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Key Findings: Health Care Needs of Children with Tourette Syndrome

Doctor talking with a mother and daughter

Researchers from the Centers for Disease Control and Prevention (CDC) and Emory University recently used data from the 2007-2008 National Survey of Children’s Health (NSCH) to assess the health care needs and access to care among children and adolescents with Tourette Syndrome (TS). The goal of this analysis was to document the health care needs of children with TS and to compare their needs to those of children without TS and children with asthma (another chronic condition). The results were published in the Journal of Child Neurology. You can read the abstract here. The findings from this article are summarized in the following text.

Main Study Findings

The findings show that children with TS experience greater health care needs and face challenges receiving coordinated care. The presence of another mental, emotional, and behavioral condition along with TS increases these challenges, and these results highlight the importance of addressing these co-occurring conditions to improve the health and well-being of children with TS.

  • Parents of children with TS were more likely to report that their child’s health was fair or poor, that they had greater health care needs, and that they had challenges coordinating their child’s care.
  • Children with TS were more likely to have a co-occurring condition such as attention-deficit/ hyperactivity disorder, a behavior or conduct problem, anxiety, depression, or an autism spectrum disorder.
  • Children with TS and a co-occurring condition had the most health care needs; they were more likely to need services and it was more difficult to coordinate their care.

This paper is based on surveys of parents of children between 6 and 17 years of age who answered questions about their child’s general health, the presence of specific health conditions, and their experiences with the health care system.

More about Tourette Syndrome

Tourette Syndrome is a neurobehavioral condition characterized by motor and vocal tics.

It is not known exactly how many people have TS. The NSCH data suggest that 3 of every 1,000 children aged 6 through 17 years have been diagnosed with TS. Other studies have estimated the rate of TS at 6 per 1,000 children. 1-4 Among children with TS, 79% also have been diagnosed with at least one additional mental, behavioral, or developmental condition, such as attention-deficit/hyperactivity disorder (ADHD), behavioral or conduct problems, anxiety problems, depression, and developmental delay affecting his or her ability to learn. More than one-third of people with TS also have obsessive-compulsive disorder.1,2,5,6

TS can negatively affect health, education, employment, and family and social relationships. Co-occurring conditions can increase the risk for these negative consequences. Early identification and appropriate management of TS and co-occurring conditions may reduce this risk.

CDC’s Work on Tourette Syndrome

Research

The CDC works with partners to conduct research to better understand TS, including the prevalence of TS, the quality of life among people affected by TS, risk and protective factors associated with TS, and health risk behaviors associated with TS. Results from this research inform public health efforts to improve the lives and health outcomes of people affected by TS, implement education programs to help improve the quality of life of those with TS and their families, and guide future research.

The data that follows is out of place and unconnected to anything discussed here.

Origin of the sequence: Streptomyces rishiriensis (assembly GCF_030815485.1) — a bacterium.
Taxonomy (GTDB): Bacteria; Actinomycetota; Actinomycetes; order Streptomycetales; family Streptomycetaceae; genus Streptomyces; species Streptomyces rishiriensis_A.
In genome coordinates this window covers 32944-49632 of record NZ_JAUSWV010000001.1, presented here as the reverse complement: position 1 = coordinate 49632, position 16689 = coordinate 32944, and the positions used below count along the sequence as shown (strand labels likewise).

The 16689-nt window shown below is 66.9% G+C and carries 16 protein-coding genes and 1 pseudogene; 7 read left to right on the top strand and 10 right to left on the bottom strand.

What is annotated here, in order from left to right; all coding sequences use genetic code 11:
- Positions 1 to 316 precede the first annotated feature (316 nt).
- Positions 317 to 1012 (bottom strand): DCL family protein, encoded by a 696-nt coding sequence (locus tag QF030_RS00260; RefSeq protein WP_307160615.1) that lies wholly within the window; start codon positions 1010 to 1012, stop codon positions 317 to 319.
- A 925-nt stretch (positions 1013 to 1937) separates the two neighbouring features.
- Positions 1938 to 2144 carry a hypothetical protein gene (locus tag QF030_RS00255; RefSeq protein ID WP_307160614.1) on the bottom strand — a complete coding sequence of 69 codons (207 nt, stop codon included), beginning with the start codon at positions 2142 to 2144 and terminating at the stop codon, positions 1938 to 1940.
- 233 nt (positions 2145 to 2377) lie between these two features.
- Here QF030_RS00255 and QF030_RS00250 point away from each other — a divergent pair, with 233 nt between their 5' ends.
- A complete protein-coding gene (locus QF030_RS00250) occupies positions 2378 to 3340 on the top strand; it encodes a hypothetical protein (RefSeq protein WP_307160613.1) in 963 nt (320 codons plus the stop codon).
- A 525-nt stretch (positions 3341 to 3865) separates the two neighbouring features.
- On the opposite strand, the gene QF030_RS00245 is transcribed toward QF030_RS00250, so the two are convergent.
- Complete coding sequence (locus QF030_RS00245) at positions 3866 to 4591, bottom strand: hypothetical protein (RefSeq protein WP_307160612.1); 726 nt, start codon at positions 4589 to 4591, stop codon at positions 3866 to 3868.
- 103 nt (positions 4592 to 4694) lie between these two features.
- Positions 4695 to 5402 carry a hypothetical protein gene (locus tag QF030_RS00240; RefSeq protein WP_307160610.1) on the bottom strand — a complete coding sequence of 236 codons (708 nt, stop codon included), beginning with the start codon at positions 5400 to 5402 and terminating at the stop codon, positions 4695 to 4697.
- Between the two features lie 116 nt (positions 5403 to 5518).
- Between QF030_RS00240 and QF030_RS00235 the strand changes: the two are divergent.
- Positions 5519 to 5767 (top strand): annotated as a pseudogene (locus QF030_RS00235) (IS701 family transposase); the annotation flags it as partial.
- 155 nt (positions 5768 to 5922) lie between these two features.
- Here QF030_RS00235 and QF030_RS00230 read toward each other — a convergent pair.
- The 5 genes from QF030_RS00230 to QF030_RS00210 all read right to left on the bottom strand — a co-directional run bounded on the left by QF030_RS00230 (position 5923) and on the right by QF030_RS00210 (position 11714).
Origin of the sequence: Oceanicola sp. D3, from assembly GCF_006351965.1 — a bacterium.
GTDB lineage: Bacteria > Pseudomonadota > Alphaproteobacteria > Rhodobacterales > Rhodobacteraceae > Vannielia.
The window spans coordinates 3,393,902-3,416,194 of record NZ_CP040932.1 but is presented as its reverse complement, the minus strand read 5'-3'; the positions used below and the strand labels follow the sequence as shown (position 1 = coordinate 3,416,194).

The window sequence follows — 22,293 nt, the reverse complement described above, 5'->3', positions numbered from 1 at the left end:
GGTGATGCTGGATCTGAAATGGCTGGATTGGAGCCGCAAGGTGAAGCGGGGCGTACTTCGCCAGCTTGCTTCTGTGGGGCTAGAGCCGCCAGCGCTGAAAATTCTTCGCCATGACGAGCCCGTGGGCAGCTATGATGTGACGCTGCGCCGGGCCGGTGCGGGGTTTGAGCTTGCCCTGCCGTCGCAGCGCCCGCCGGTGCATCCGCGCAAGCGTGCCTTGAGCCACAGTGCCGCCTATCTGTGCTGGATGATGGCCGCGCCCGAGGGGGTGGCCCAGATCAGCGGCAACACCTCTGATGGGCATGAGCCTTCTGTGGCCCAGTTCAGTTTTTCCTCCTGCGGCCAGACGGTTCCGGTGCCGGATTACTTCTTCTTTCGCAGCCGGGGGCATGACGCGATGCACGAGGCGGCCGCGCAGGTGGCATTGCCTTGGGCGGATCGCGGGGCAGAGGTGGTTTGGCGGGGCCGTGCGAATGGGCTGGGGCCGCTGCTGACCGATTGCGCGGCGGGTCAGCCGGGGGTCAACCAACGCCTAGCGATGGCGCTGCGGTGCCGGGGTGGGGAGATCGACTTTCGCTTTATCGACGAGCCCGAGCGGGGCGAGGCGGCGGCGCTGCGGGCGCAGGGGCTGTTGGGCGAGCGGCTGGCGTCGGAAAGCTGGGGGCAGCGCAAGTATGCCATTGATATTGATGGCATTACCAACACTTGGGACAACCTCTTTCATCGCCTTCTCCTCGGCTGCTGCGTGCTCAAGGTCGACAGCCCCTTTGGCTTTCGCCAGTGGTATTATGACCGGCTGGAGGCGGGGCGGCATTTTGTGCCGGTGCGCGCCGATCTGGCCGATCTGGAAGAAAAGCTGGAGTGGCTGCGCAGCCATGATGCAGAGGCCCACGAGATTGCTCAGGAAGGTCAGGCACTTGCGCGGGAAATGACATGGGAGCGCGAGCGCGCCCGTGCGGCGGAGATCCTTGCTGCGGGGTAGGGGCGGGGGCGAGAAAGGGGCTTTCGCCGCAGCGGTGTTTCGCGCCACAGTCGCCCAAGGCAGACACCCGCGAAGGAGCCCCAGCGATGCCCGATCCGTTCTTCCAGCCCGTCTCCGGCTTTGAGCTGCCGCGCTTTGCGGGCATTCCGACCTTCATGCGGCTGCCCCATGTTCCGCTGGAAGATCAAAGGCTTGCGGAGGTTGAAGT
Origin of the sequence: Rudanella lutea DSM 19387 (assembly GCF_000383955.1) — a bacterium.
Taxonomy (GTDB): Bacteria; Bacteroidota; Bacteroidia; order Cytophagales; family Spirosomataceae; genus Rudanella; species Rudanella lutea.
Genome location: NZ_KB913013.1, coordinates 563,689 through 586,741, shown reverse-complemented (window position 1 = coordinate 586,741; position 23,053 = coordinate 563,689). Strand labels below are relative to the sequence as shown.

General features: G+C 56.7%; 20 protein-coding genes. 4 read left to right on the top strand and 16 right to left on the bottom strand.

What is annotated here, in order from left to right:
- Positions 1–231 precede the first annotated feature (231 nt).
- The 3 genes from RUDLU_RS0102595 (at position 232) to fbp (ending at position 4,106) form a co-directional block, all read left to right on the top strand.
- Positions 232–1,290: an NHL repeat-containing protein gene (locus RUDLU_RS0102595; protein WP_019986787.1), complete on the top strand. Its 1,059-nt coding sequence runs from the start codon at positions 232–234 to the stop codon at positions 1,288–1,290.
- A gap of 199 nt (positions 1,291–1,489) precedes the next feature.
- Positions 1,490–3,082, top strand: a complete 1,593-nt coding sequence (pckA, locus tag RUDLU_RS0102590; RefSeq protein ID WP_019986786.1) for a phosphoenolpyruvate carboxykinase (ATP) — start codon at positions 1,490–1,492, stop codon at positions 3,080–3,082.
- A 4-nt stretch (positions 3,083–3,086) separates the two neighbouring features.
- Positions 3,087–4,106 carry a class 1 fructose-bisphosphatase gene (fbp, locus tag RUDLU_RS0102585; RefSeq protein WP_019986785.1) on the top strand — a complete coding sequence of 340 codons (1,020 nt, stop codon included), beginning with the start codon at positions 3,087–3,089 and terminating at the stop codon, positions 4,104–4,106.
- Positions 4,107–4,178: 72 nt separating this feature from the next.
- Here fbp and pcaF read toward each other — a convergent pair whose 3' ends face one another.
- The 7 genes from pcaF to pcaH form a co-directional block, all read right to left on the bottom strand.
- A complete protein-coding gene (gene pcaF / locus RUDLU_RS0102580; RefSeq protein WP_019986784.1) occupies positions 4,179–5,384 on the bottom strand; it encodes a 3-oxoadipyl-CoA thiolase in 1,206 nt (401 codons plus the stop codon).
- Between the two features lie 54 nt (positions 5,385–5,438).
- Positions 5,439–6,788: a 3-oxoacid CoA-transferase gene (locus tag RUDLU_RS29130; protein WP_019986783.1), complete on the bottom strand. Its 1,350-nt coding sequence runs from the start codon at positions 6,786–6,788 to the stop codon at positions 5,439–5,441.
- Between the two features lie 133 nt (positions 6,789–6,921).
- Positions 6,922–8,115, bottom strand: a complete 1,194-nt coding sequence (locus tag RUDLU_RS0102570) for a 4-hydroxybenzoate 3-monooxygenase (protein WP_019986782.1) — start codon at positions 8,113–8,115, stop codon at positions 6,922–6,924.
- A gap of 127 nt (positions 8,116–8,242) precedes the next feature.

Education and Outreach

CDC has partnered with the national Tourette Syndrome Association (TSA) to provide much needed educational programs. The goal of this outreach is to increase awareness and provide information that will help people with TS receive needed health services, be more accepted by those around them, and have the opportunity to succeed in school and work.

The programs educate physicians, allied professionals, and school personnel, as well as those who have TS, their families, and the general public. The programs provide accurate, up-to-date, science-based information about the recognition, diagnosis, and treatment of TS.

More Information

CDC’s website on Tourette Syndrome
Tourette Syndrome Association National Educational and Outreach program

Reference for this Paper

Bitsko RH, Danielson ML, King M, Visser SN, Scahill M, Perou R. Health care needs of children with Tourette Syndrome. Journal of Child Neurology. 2013;  28(12): 1626-1636.

References
  1. Centers for Disease Control and Prevention. Prevalence of diagnosed Tourette syndrome in persons aged 6-17 years -United States, 2007. MMWR Morbidity and Mortality Weekly Report. 2009;58(21):581-5.
  2. Scahill L, Sukhodolsky DG, Williams SK, Leckman JF. Public health significance of tic disorders in children and adolescents. Advances in Neurology. 2005;96:240-8.
  3. Stefanoff P, Wolanczyk T, Gawrys AS, K, Stefanoff E, Kaminska A, Lojewska-Bajbus M, et al. Prevalence of tic disorders among schoolchildren in Warsaw, Poland. European Child & Adolescent Psychiatry. 2008;17(3):171-8.
  4. Khalifa N, von Knorring A-L. Prevalence of tic disorders and Tourette syndrome in a Swedish school population. Developmental Medicine & Child Neurology. 2003;45(5):315-9.
  5. Janik P, Kalbarczyk A, Sitek M. Clinical analysis of Gilles de la Tourette Syndrome based on 126 cases. Neurologia I Neurochirurgia Polska. 2007;41(5):381–7.
  6. Freeman RD, Fast DK, Burd L, Kerbeshian J, Robertson MM, Sandor P. An international perspective on Tourette Syndrome: Selected findings from 3500 individuals in 22 countries. Developmental Medicine & Child Neurology. 2000;42(7):436–47.
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